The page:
“I knew there wasn’t much else we could do,” Pomahac said.

In and out of hospitals after the accident, Maki said he stopped using drugs, but he endured frequent ridicule at the movies, the supermarket, and walking on the street.

“Two 12-year-olds asked me: ‘Are you real? You look like a robot,’ “ he recalled. “I told them exactly what had happened to me.”


Maki’s speech was garbled, and most people could not understand him. “I tried not to go out too often,” he said. “I didn’t like the way people would react to me.”

Then one night in summer 2007, Maki saw Pomahac on the evening news, discussing a new face transplant program he planned to start at the Brigham. At that time, Maki did not qualify for the program; it was initially intended for a very narrow group of patients who were already taking immunosuppressant drugs. But soon after, Pomahac and Maki began talking about the possibility, and the Brigham later expanded the protocol with Maki and several other patients in mind to include very deformed patients.

During the summer and fall of 2008, Maki underwent intensive physical and psychological screening to make sure he was healthy enough for the transplant. Pomahac told him that the medication could have terrible, even fatal, side effects, but Maki never wavered.

“It was almost scary; I had to slow him down,” Pomahac said. “I said the face might not match exactly. He said any face is better than none.”

Maki said he never had doubts. “My life up to that point was a mess. I knew if I had the surgery I’d have a chance for a normal life again.”

The surgical team prepared for the surgery, too, traveling to Brussels for practice runs on cadavers with help from the French transplant team.

In the end, Maki got a near-perfect match; Helfgot was 60 and had similar skin color. During the first couple of weeks after the operation, Maki often checked his face in the bathroom mirror and especially his new top teeth, said MacDonald, his nurse. Doctors eventually will make dentures to fit his bottom jaw.


“He kept asking if he looked good,” she said. “I told him he looked fabulous!”

He wears a white BWH baseball hat, on which his doctors and nurses and other hospital staff have signed their names in black ink. Only Pomahac signed his name in red. “You don’t get red for nothing; you have to earn it,” Maki said.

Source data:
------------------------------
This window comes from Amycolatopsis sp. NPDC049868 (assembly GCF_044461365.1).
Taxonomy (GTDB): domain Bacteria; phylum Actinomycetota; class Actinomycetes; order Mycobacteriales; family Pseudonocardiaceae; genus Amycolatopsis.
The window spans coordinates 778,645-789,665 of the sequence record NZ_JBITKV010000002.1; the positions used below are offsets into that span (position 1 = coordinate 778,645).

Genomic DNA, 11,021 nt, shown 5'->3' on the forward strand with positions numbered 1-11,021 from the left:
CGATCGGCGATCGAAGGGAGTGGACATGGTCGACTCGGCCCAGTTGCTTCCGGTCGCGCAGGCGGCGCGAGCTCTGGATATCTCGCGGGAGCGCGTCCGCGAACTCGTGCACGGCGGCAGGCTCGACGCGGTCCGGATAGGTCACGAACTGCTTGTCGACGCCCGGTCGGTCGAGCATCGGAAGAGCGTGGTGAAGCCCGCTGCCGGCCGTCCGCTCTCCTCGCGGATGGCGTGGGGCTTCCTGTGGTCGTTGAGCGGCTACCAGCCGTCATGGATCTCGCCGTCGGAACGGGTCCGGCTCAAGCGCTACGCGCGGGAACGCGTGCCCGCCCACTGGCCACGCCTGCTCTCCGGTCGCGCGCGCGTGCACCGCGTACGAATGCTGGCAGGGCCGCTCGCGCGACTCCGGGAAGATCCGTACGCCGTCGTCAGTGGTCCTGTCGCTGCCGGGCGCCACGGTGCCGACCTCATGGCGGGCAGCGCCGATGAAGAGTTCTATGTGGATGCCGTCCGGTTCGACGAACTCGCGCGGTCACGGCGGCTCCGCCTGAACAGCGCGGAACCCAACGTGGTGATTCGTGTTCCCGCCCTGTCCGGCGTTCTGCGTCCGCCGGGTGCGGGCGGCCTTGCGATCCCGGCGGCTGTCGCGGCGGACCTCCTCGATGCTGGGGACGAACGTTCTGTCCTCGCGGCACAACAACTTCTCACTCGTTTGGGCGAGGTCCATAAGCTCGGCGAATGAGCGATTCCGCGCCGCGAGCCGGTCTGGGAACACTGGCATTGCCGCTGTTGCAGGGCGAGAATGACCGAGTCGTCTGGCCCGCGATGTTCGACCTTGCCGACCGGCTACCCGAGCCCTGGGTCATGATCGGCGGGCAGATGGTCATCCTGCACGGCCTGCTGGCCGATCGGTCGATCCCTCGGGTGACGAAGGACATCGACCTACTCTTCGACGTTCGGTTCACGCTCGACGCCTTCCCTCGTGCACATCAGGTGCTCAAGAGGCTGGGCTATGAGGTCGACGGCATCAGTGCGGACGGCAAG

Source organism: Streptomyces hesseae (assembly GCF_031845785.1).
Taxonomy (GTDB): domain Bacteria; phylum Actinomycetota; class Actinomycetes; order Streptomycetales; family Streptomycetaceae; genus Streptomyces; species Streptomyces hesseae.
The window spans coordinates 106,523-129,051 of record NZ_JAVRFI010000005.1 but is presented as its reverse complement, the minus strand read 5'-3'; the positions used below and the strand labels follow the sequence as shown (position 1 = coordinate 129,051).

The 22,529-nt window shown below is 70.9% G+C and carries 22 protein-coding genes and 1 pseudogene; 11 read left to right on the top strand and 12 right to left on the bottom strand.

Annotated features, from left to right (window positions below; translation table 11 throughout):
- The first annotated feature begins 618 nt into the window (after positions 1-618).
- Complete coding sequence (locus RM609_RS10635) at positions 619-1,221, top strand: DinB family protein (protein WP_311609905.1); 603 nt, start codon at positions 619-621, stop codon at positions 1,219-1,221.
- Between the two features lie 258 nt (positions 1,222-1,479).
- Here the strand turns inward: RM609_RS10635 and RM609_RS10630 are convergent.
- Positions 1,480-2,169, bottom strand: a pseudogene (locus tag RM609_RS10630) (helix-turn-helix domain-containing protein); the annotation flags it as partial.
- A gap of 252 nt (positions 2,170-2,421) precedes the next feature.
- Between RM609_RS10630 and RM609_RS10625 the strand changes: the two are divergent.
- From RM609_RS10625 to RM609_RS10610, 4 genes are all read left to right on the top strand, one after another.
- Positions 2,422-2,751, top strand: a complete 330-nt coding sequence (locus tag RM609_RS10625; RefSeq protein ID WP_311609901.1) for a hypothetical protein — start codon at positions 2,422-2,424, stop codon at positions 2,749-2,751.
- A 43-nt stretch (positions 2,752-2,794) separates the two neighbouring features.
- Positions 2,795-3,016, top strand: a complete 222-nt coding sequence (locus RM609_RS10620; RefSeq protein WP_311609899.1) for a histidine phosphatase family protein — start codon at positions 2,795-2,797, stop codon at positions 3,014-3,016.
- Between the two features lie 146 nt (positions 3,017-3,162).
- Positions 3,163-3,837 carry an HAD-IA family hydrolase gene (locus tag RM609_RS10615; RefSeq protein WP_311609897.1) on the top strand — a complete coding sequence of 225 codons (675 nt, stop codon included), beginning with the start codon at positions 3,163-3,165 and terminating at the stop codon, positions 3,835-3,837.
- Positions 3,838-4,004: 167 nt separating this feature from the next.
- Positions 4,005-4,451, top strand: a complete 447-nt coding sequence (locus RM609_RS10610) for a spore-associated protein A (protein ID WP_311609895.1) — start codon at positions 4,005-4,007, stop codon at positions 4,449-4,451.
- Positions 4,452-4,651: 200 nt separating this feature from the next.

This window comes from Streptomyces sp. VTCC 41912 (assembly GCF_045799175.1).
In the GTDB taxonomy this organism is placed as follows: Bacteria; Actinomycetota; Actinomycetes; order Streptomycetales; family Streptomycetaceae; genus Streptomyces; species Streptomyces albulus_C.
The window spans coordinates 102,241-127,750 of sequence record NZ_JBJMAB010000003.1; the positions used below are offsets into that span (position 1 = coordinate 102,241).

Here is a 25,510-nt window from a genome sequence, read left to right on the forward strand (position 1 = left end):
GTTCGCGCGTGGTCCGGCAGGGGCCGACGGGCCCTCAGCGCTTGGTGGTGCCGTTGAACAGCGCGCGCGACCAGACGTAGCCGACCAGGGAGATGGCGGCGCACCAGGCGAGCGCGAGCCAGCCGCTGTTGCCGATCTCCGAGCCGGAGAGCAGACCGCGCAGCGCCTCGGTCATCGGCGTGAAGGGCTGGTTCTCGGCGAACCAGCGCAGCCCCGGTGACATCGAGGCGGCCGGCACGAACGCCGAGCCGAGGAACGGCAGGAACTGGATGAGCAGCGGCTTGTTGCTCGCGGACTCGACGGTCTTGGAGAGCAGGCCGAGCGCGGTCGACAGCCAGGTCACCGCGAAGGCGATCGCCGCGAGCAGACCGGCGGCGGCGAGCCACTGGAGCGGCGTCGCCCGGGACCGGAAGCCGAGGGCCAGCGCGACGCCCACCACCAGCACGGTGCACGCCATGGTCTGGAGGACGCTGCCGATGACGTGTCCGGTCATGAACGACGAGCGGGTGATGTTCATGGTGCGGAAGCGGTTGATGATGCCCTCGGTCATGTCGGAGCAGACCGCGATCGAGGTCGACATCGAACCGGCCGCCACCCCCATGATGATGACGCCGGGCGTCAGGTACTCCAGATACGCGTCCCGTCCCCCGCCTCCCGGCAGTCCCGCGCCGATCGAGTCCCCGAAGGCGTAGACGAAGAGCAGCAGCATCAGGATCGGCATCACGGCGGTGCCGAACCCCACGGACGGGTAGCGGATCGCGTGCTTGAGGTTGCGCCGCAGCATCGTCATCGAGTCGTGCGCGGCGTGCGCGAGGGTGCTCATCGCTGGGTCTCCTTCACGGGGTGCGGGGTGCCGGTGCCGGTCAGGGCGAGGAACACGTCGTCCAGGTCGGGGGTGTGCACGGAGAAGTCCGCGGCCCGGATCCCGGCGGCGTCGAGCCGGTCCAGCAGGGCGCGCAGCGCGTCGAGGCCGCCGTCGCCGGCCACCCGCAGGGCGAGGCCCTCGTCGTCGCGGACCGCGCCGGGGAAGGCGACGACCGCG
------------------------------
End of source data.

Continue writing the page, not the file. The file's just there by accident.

He is not sure what the future holds, but said he sees his new face as a new beginning. He may finish college - he has one more year at UMass-Amherst - or work with Vietnam vets. Pomahac is discussing with the Department of Defense whether it’s possible to provide face transplants to veterans disfigured in the wars in Afghanistan and Iraq.

The hospital will not charge for Maki’s surgery, which cost an estimated $200,000, and the surgeons donated their time.

Pomahac said it will take several months for Maki’s new face to fully integrate with his original face. As nerve endings grow together, he will increasingly be able to smile, blush, feel pain, and chew solid food. He is currently eating soft or pureed meals, but hasn’t yet had his favorite food, which is sushi.

Last week, Dinoire, the French transplant patient, was in New York City and took a train to Boston to visit Maki at the hospital. She told him that even now, five years after her transplant, she is gaining more movement in her face. “She seems to be doing really well,” Maki said. “It made me feel good.”

On Tuesday Maki got another visitor: Susan Whitman, the widow of Joseph Helfgot. Whitman initiated the visit through the New England Organ Bank “primarily because I wanted him to know that it was OK, that our family was okay, and that he didn’t need to feel guilty.” She said Maki looked nothing like her husband, and that she was surprised at how strong he seemed.

Maki wanted to know about her husband’s personality and how he died. And he wanted to thank her, he said.

They talked for about a half-hour and then tightly embraced.

Liz Kowalczyk can be reached at kowalczyk@globe.com.